A friend of mine sent me this link to a Ted Talk from 2015. Maybe you’ve seen it. It’s Bill Gates talking about the 2020 virus. Well, no he didn’t predict the date when the virus attack would begin, but he predicted it would come. You can see it at Bill Gates Predicts Virus Attack

It’s really quite amazing to watch Gates five years ago tell us that a virus attack is what is most likely to have major global impact, not an attack by humans. It is, he says, what we should be preparing for. Not only that – he lays out the plans, and listening to his plans today, it seems pretty obvious. We, the entire world, would be a lot better off today if we’d heeded Gates’s warnings and followed his advice.

Gates’s performance begs a whole variety of questions, not the least of which is why we don’t let people like Gates, with extraordinary intelligence, creativity, problem solving ability and the ability to manage complex systems, why don’t we let people like that run our government? I mean, really, the United States is facing one of its greatest challenges ever, and the world is looking to us for leadership, and the guy making the decisions couldn’t even figure out how to keep Rex Tillerson in his cabinet, let alone let Rex work on the solutions.

That’s just one question. There are others, but I’m not here to raise them. I’m trying to be disciplined and to stay on point.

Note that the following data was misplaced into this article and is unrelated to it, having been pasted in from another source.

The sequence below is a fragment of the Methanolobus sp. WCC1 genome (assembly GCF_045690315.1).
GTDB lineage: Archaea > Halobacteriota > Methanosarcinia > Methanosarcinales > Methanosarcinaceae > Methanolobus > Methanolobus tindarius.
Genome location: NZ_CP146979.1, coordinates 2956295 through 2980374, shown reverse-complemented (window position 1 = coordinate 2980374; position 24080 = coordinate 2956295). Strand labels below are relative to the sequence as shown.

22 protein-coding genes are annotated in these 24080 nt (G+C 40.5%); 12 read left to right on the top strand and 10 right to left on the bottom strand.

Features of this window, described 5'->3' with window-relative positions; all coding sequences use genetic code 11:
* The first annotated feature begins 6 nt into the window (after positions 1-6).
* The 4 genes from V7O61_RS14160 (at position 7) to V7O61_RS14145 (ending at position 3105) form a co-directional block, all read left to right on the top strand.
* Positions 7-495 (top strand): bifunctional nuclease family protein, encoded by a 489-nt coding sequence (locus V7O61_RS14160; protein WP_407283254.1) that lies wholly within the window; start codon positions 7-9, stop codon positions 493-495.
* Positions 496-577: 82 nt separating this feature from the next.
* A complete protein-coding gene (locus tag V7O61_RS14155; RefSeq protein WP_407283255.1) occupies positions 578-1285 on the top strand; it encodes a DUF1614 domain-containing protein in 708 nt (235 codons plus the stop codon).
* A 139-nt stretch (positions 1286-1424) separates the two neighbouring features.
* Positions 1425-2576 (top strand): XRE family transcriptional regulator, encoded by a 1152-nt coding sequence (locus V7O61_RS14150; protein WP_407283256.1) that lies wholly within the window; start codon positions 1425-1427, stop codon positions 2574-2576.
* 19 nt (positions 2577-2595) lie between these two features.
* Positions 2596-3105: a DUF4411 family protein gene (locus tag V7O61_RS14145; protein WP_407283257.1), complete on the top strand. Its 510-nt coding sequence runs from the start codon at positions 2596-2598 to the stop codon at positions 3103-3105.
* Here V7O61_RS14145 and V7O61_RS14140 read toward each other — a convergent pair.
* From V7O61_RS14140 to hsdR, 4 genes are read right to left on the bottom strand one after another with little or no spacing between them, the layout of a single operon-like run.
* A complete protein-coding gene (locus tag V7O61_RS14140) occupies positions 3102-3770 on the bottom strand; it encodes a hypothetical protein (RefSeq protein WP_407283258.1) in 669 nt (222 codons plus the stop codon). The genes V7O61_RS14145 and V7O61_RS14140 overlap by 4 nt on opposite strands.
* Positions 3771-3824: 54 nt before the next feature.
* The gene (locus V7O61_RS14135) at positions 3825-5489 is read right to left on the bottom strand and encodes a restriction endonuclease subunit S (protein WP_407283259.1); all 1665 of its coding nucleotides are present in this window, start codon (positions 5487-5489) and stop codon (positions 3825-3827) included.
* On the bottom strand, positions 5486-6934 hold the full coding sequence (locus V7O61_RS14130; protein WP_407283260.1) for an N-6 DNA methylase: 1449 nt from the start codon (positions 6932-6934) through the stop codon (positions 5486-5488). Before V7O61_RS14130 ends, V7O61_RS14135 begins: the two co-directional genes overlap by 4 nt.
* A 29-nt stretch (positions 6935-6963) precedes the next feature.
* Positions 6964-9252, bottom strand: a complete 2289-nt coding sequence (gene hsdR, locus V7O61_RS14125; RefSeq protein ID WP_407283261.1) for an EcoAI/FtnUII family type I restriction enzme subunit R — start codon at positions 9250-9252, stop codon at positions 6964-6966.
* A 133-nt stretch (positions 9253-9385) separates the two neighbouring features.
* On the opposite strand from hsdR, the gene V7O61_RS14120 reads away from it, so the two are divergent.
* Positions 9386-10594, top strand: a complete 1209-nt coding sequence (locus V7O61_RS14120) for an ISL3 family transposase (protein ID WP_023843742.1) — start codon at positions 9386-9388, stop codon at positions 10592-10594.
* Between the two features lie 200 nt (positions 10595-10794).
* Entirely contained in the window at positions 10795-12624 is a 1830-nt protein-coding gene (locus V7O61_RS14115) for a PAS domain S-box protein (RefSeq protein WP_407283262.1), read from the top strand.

The point is that there is a price to be paid when we fail to respond to a known and foreseeable problem There’s always a price. There was a price to be paid for ignoring the maintenance and improvement of the dikes and flood control systems in New Orleans. There’s a price we’re paying today for not having prepared for the virus.

And my friends, there’s a price to be paid for failing to correct our archaic and failing governance structure, the problem that has been apparent for decades. It’s a problem that can be solved, and we ignore it at our peril.

I need to change gears.

I know that local governance pales in comparison to the pandemic. I get that. If the world could get smarter in only one way, I’d choose for it to get smarter about viruses rather than about the municipal structure of a metropolitan area that may, at best, never be more than a New York City backwater. I get it, but there’s nothing that says that we can fix only one thing, post-pandemic.

And to that end, I commend you to Norm Pattis’s outstanding opinion piece from the Hartford Courant: Norm Pattis Op-Ed I think it is brilliant, paragraph by paragraph. He reminds us that we have been presented an opportunity to grow and adapt. He says, “The disruption wrought by a new organism, a virus blind to our purposes and heedless of our well-being, invites us to pause and reconsider the nature of our communities.”

So when we emerge from the covid-19 pandemic, I hope the country will agree to do what’s necessary to reduce the likelihood that a virus attack will again have such devastating impact. And I hope, too, that the people in greater Hartford will get serious about doing what’s necessary to make our future brighter.


  1. Mark, I hope so, too. After the catastrophe of 9/11, we came together as a country to be kinder and friendlier, and our government stronger. Somehow, that seems to have run its course. We now have riots, shootings and fearful times, and our government, both state and national, can’t seem to get a hold on preventing this. Maybe the virus will bring us all together again. Hopefully, it will teach us to put people in office who can make a difference! Keep writing, Mark. I enjoy your thoughts!

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